How to #EmbraceEquity within Breast Cancer – International Women’s Day 2023
This year’s International Women's Day is all about how to #EmbraceEquity, a campaign focused on true inclusion and belonging at the hand of equitable action.
As a company predominantly focused on women’s health, with a vast network of women connected by breast cancer, we know first hand how important inclusion can be in shaping positive experiences.
To mark this year’s campaign, join us as we speak to three inspiring women pushing for improved equity in breast cancer treatment as they discuss female empowerment, making the most of opportunities and drawing on the inspiration of others:
- Consultant Breast and Reconstructive Surgeon, Dr Fiona Tsang-Wright
- Breast Cancer Patient, Amy Gilman
- One of Endomag’s brightest young engineers, Ayra Ahmad
Dr Fiona Tsang-Wright:
Q. What does International Women’s Day mean to you?
IWD is an opportunity to highlight women’s achievement around the globe. The campaign seeks to empower women to celebrate their accomplishments and reduce some of the inherent self-doubt and embarrassment that women can feel when successful.
With the annual celebration of IWD, women can come forward and showcase the ordinary and the incredible things that they naturally do all the time, often without realising how truly amazing they are.
I embrace IWD; this year’s theme #EmbraceEquity highlights that only by positively embracing diversity and championing equity, can we achieve lifelong changes to society and humankind.
Q. What advice would you give to your younger self, starting on your surgical career path?
The surgical life is a rewarding and challenging career, and it is a privilege to be able to learn the craft and earn the trust of our patients. There will be many conflicting pressures both professionally and personally.
My tip? Remember to put yourself first and have a good friend on ‘speed-dial’. Do not underestimate the power of sharing and letting go, and do not feel that by doing so you are a lesser surgeon!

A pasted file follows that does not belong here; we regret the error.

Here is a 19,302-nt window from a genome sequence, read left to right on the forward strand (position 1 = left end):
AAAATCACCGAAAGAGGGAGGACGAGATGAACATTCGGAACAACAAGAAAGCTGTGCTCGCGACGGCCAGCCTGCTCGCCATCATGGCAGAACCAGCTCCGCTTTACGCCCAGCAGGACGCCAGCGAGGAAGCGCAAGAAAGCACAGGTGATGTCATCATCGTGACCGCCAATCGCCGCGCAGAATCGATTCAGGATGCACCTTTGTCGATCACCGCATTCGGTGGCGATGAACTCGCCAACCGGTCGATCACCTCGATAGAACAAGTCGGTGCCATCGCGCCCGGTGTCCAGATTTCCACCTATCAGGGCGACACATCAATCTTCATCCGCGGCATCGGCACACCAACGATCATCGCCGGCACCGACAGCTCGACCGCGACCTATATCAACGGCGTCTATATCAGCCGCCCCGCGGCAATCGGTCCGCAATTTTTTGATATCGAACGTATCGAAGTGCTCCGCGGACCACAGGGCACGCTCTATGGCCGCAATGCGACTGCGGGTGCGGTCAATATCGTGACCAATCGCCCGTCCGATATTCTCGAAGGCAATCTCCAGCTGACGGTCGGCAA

Q. How would you encourage more women to enter into the world of medicine?
Women account for almost 70% of UK medical school entry, a figure which has steadily increased and this supports the wider view that medicine is a career for all.
However, in 2022, only 14.7% of consultant surgeons were women; although there has been an increase in women entering medical school and surgical training, there continues to be a wide gap in the consultant body.
Whilst we should continue to encourage all to apply to medical school, we need to determine how we can encourage women to complete their surgical training and remain in the profession. This is not an easy task. The Royal College of Surgeons of England has demonstrated commitment to supporting women (and men) to train and work flexibly, by providing advisors, support from the Women in Surgery Forum, and the removal membership fees whilst on parental leave.
However, even in this progressive environment, women still feel the ‘imposter syndrome’ and inherent bias. For example, women report that they feel a surgical life is incompatible with family life, that there are often challenges from patients and some staff, and that they are expected to do better than their male counterparts for the same tasks.
The challenge is to change the environment in which we work. Women will strive to continue their professional surgical career if they can see role models who have a life and are in positions to which they can aspire.
The momentous shift to a safety culture cannot also be underestimated, with a ‘what matters to you’ philosophy combined with making personal connections, promoting civility, diversity of thinking and psychological safety being needed. This will make all the difference, both for women and our patients.
Q. Finally, are there any resources that you would share with your female patients to help them feel empowered during and after cancer treatment?
Any cancer diagnosis is difficult, and breast cancer is particularly challenging. I reassure my patients, from the moment that they come under my care, that the team and I will be there to provide support.
I explain that they will feel ‘pushed and pulled’ in all directions due to the constant stream of appointments, investigations and treatment, and that there will be a lot of information to process over a short period of time. However, this will be manageable and will seem a distant past once completed.
I also explain that throughout the treatment, and beyond, that they need to put themselves first. Of paramount importance is the need to look after their emotional and physical wellbeing, and accept the support of family and friends. A clinical psychologist and support group can also provide support. Once a patient has an acceptance of the diagnosis, they tend to feel more empowered and feel able to drive their own pathway, which in turn supports a more positive outcome.